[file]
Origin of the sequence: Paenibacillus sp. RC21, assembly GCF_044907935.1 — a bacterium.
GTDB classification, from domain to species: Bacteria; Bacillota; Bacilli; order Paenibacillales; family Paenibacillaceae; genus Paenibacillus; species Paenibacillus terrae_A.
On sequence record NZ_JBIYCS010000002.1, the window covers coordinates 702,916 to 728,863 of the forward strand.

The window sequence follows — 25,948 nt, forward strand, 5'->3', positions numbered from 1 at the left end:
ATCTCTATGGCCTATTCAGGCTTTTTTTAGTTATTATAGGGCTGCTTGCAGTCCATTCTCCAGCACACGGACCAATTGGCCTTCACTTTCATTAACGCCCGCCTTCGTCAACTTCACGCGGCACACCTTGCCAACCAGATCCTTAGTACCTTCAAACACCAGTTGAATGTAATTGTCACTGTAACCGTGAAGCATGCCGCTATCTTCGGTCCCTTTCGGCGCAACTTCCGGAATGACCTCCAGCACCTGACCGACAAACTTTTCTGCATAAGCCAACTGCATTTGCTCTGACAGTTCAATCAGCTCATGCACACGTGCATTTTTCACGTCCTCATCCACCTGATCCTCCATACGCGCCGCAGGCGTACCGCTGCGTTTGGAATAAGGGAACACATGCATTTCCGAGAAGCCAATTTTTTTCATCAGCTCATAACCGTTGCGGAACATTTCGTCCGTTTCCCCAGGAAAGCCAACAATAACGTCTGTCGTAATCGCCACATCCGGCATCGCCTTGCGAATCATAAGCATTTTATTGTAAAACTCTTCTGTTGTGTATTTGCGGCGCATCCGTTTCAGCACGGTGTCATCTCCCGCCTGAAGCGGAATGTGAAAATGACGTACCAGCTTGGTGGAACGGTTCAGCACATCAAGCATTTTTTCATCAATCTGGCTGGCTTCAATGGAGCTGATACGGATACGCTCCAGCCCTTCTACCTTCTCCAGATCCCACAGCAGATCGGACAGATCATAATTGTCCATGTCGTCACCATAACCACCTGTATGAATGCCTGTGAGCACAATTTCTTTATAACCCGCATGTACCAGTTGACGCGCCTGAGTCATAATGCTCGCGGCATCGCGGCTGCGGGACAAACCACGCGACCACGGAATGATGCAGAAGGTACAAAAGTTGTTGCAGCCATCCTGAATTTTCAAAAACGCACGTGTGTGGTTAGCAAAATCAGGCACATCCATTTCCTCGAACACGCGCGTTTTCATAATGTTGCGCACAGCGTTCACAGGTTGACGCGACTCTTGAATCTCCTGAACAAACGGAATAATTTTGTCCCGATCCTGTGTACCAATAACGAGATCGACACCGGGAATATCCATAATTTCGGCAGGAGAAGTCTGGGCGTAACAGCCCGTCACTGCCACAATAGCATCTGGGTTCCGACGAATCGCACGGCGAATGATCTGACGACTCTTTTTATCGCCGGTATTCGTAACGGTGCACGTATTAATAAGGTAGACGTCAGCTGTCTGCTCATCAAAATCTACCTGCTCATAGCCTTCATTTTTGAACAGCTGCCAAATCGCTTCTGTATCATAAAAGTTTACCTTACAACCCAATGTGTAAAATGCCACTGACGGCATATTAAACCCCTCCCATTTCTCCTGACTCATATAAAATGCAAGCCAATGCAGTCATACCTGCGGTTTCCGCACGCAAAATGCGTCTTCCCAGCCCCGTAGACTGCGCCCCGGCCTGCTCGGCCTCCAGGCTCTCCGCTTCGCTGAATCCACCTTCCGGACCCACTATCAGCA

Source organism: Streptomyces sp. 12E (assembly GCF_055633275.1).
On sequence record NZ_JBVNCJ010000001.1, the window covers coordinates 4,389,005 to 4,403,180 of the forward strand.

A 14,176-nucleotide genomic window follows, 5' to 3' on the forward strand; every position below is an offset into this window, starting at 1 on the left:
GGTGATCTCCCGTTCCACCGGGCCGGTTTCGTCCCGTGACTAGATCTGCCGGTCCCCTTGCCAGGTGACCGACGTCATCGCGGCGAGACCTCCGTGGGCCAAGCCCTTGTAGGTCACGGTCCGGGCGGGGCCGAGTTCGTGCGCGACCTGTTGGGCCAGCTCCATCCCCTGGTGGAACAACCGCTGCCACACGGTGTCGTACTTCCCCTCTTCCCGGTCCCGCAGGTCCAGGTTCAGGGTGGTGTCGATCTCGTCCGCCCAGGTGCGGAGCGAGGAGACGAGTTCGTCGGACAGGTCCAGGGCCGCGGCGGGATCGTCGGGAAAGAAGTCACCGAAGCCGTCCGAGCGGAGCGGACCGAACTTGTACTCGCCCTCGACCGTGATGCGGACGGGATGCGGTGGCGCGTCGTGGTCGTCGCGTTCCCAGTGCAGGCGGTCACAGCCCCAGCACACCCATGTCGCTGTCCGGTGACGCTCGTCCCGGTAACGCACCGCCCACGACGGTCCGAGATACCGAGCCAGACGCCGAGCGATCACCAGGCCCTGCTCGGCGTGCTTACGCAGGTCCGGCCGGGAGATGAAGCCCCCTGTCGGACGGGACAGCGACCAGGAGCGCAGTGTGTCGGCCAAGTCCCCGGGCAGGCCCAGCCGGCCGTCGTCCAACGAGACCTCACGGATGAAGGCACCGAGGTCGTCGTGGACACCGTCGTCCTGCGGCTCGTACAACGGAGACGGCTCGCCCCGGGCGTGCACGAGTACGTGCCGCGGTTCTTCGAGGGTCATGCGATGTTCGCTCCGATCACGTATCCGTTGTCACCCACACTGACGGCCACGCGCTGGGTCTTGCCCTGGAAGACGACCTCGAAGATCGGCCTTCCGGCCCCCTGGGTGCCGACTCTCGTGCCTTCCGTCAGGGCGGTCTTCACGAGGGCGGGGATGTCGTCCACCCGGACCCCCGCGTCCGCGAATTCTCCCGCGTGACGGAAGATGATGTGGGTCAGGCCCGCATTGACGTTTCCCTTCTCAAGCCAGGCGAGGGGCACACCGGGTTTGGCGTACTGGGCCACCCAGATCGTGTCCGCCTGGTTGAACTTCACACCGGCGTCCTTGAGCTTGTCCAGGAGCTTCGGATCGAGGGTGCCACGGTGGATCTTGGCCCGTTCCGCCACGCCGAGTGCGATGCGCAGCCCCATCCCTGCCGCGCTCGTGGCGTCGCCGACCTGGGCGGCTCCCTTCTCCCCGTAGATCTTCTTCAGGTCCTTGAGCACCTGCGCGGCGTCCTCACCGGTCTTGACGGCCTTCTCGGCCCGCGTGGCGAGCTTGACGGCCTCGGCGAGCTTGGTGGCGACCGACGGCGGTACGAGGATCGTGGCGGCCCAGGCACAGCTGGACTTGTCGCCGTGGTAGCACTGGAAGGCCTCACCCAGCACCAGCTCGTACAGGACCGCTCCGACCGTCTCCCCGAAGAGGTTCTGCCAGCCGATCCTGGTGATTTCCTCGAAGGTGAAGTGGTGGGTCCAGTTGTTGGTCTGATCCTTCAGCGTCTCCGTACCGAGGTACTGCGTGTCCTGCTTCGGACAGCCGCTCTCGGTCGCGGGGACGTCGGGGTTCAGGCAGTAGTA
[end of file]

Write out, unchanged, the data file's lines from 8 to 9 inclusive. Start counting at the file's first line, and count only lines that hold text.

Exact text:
A 14,176-nucleotide genomic window follows, 5' to 3' on the forward strand; every position below is an offset into this window, starting at 1 on the left:
GGTGATCTCCCGTTCCACCGGGCCGGTTTCGTCCCGTGACTAGATCTGCCGGTCCCCTTGCCAGGTGACCGACGTCATCGCGGCGAGACCTCCGTGGGCCAAGCCCTTGTAGGTCACGGTCCGGGCGGGGCCGAGTTCGTGCGCGACCTGTTGGGCCAGCTCCATCCCCTGGTGGAACAACCGCTGCCACACGGTGTCGTACTTCCCCTCTTCCCGGTCCCGCAGGTCCAGGTTCAGGGTGGTGTCGATCTCGTCCGCCCAGGTGCGGAGCGAGGAGACGAGTTCGTCGGACAGGTCCAGGGCCGCGGCGGGATCGTCGGGAAAGAAGTCACCGAAGCCGTCCGAGCGGAGCGGACCGAACTTGTACTCGCCCTCGACCGTGATGCGGACGGGATGCGGTGGCGCGTCGTGGTCGTCGCGTTCCCAGTGCAGGCGGTCACAGCCCCAGCACACCCATGTCGCTGTCCGGTGACGCTCGTCCCGGTAACGCACCGCCCACGACGGTCCGAGATACCGAGCCAGACGCCGAGCGATCACCAGGCCCTGCTCGGCGTGCTTACGCAGGTCCGGCCGGGAGATGAAGCCCCCTGTCGGACGGGACAGCGACCAGGAGCGCAGTGTGTCGGCCAAGTCCCCGGGCAGGCCCAGCCGGCCGTCGTCCAACGAGACCTCACGGATGAAGGCACCGAGGTCGTCGTGGACACCGTCGTCCTGCGGCTCGTACAACGGAGACGGCTCGCCCCGGGCGTGCACGAGTACGTGCCGCGGTTCTTCGAGGGTCATGCGATGTTCGCTCCGATCACGTATCCGTTGTCACCCACACTGACGGCCACGCGCTGGGTCTTGCCCTGGAAGACGACCTCGAAGATCGGCCTTCCGGCCCCCTGGGTGCCGACTCTCGTGCCTTCCGTCAGGGCGGTCTTCACGAGGGCGGGGATGTCGTCCACCCGGACCCCCGCGTCCGCGAATTCTCCCGCGTGACGGAAGATGATGTGGGTCAGGCCCGCATTGACGTTTCCCTTCTCAAGCCAGGCGAGGGGCACACCGGGTTTGGCGTACTGGGCCACCCAGATCGTGTCCGCCTGGTTGAACTTCACACCGGCGTCCTTGAGCTTGTCCAGGAGCTTCGGATCGAGGGTGCCACGGTGGATCTTGGCCCGTTCCGCCACGCCGAGTGCGATGCGCAGCCCCATCCCTGCCGCGCTCGTGGCGTCGCCGACCTGGGCGGCTCCCTTCTCCCCGTAGATCTTCTTCAGGTCCTTGAGCACCTGCGCGGCGTCCTCACCGGTCTTGACGGCCTTCTCGGCCCGCGTGGCGAGCTTGACGGCCTCGGCGAGCTTGGTGGCGACCGACGGCGGTACGAGGATCGTGGCGGCCCAGGCACAGCTGGACTTGTCGCCGTGGTAGCACTGGAAGGCCTCACCCAGCACCAGCTCGTACAGGACCGCTCCGACCGTCTCCCCGAAGAGGTTCTGCCAGCCGATCCTGGTGATTTCCTCGAAGGTGAAGTGGTGGGTCCAGTTGTTGGTCTGATCCTTCAGCGTCTCCGTACCGAGGTACTGCGTGTCCTGCTTCGGACAGCCGCTCTCGGTCGCGGGGACGTCGGGGTTCAGGCAGTAGTA